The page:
My recent graduate research supervision includes a projects on human-animal relations in mid-20th century culture, on myth and animality in contemporary Native American fiction, on grieving and animal bodies in contemporary writing and on meat and the idea of animals as resources 1800-2000. I would especially welcome enquiries about projects to study the representation of animals and/or the environment more broadly in any literary form or period or in critical theory. I am generally interested in projects focusing on any area of post-1945 fiction in English, or on critical theory.



  • Against Value in The Arts and Education, ed. by Sam Ladkin, Robert McKay and Emile Bojesen (London: Rowman and Littlefield International, 2016)
  • The Animal Studies Group, Killing Animals (Urbana and Chicago, IL: University of Illinois Press, 2006)

    'An important new book', Donna Haraway, When Species Meet (Minneapolis: Minnesota University Press, 2007)

    'The most compelling way to read this book is as a model for collaboration in the study of animal life—and here more specifically death—across the humanities and social sciences. This is not to downplay the extraordinary earlier efforts of this group’s members in having demonstrated the relevance of studying animals within each of their respective disciplines (anthropology, art history, geography, history, literary studies, and philosophy), but rather to affirm how their work together in this project makes a compelling case for the development of animal studies “as an autonomous and substantive field” in its own right'. Susan McHugh, Configurations, 14.1-2 (2006)

Journal Special Issues

  • Literary Animals Look, Antennae 24 (2013), co-edited with Susan McHugh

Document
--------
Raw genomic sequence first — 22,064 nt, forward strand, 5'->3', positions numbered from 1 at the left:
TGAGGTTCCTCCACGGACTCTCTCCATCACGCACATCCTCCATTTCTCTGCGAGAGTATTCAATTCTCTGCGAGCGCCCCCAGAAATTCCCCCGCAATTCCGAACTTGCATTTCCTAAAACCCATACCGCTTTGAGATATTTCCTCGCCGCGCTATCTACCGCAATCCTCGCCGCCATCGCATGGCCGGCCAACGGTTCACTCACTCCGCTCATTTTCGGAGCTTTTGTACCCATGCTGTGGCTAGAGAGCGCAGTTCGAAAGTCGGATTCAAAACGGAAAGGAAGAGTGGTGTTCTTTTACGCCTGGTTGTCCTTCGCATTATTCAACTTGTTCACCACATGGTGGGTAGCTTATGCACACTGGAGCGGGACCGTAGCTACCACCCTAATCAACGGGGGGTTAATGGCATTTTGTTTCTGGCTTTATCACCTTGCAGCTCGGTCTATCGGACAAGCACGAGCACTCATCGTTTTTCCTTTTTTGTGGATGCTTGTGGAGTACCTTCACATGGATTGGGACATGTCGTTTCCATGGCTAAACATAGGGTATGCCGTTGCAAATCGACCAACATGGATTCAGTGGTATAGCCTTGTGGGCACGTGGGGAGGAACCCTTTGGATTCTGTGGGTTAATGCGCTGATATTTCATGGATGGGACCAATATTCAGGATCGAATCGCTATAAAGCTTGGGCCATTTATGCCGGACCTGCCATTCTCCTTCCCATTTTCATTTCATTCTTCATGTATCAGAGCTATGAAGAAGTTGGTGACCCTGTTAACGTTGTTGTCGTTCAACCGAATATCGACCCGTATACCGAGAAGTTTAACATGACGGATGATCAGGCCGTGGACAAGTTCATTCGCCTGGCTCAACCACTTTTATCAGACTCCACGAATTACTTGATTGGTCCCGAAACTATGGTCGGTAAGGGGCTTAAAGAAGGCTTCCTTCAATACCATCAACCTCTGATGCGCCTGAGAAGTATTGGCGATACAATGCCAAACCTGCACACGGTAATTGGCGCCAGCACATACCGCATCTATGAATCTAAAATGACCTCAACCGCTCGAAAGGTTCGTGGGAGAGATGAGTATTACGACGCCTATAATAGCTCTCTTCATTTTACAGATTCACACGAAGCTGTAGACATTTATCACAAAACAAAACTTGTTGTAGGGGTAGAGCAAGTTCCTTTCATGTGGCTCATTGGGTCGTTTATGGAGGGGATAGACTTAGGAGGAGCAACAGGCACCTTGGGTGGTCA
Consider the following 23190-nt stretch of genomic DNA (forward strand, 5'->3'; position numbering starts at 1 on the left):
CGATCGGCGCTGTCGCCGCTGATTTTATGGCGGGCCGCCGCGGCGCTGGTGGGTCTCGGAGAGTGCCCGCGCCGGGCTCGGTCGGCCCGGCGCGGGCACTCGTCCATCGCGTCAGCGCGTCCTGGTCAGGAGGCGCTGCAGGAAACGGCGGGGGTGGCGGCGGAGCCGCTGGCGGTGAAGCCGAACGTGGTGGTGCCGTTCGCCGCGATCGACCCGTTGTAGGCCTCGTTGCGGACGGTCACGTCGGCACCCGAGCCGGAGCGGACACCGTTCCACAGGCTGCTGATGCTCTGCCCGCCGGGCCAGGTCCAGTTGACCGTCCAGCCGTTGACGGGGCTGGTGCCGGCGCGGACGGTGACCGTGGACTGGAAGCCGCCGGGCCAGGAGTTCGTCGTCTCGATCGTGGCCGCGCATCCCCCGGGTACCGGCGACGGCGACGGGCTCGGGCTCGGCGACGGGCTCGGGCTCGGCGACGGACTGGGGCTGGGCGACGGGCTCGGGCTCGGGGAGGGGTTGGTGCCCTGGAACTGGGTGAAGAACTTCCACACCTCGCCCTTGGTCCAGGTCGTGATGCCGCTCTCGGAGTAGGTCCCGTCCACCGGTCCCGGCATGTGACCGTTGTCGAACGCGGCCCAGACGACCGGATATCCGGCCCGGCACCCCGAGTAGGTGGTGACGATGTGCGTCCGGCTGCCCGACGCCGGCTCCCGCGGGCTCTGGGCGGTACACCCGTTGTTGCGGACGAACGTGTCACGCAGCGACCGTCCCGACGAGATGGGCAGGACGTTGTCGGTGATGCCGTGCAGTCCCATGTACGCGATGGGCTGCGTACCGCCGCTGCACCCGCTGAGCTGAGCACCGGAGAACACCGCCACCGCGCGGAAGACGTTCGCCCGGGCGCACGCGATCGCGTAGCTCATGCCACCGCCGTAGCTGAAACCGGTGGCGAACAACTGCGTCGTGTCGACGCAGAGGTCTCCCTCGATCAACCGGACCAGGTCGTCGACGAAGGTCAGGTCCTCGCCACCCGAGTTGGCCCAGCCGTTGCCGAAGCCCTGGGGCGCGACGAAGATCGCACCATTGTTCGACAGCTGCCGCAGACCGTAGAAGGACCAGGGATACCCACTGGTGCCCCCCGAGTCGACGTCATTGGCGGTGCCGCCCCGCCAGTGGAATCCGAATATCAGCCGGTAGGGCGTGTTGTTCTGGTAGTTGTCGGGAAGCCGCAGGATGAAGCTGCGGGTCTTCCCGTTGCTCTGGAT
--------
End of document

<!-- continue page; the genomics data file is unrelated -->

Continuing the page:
• Society and Animals, 20.2 (2012) co-edited with four others

Articles, Essays, Chapters etc.

  • ‘Invaluable Elephants, or The Against-Value of Critique (for Animals)’, in Against Value in The Arts and Education, ed. by Sam Ladkin, Robert McKay and Emile Bojesen (London: Rowman and Littlefield International, 2016).
  • ‘James Agee’s ‘A Mother’s Tale’ and the Biopolitics of Animal Life and Death in Post-war America’ in Against Life, ed. Alastair Hunt and Stephanie Youngbood (Evanston, IL: Northwestern University Press, 2014) [6000 words].
  • ‘Animals, Celebrity and Moral Agency in Postwar Cinema: Marilyn Monroe, Velma Johnston, Arthur Miller and John Huston’s The Misfits’, in Animals and the Moving Image, ed. by Michael Lawrence and Laura McMahon (London: BFI/Palgrave, 2015)
  • ‘What Kind of Literary Animal Studies do We Want, or Need?’, MFS. 60.2 (2014), 636-44
  • ‘Guest Editors’ Introduction: Being and Seeing Literary Animals’, Antennae, 24 (2013), 4-6. (co-written Susan McHugh)
  • ‘An Illustrated Theriography’, Antennae, 24 (2013), 8-28
  • ‘Justin Cartwright’, in British Writers XIX, ed. by Jay Parini (New York: Charles Scribner’s Sons, 2012), pp. 37-54
  • ‘Guest Editors’ Introduction: The Animals and Society Fellowship: Catalyzing Work in Human-Animal Studies’, Society and Animals, 20 (2012), 117-122. (co-written with 4 others)
  • 'Metafiction, Vegetarianism and the Literary Performance of Animal Ethics in J. M. Coetzee’s The Lives of Animals', Safundi, 11.1 (2010), 67-86
  • ‘Animal Ethics and Literary Criticism’, Minnesota Review, 73-74 (2010), 263-68
  • ‘A Dangerous Border’, Antennae, 8.2 (2008), 60-64
  • ‘BSE, Hysteria and the Representation of Animal Death: Deborah Levy’s Diary of a Steak’ in Killing Animals by The Animal Studies Group (Urbana and Chicago, IL: University of Illinois Press, 2006) 145-69
  • 'Identifying with the Animals: Language, Subjectivity and Animal Politics in Atwood’s Surfacing’ in Figuring Animals, ed. by Catherine Rainwater and Mary Pollock (New York: Palgrave, 2005)
  • ‘Getting Close to Animals with Alice Walker’s The Temple of My Familiar’, Society and Animals, 9:3 (2001), 253-72

Internet Publications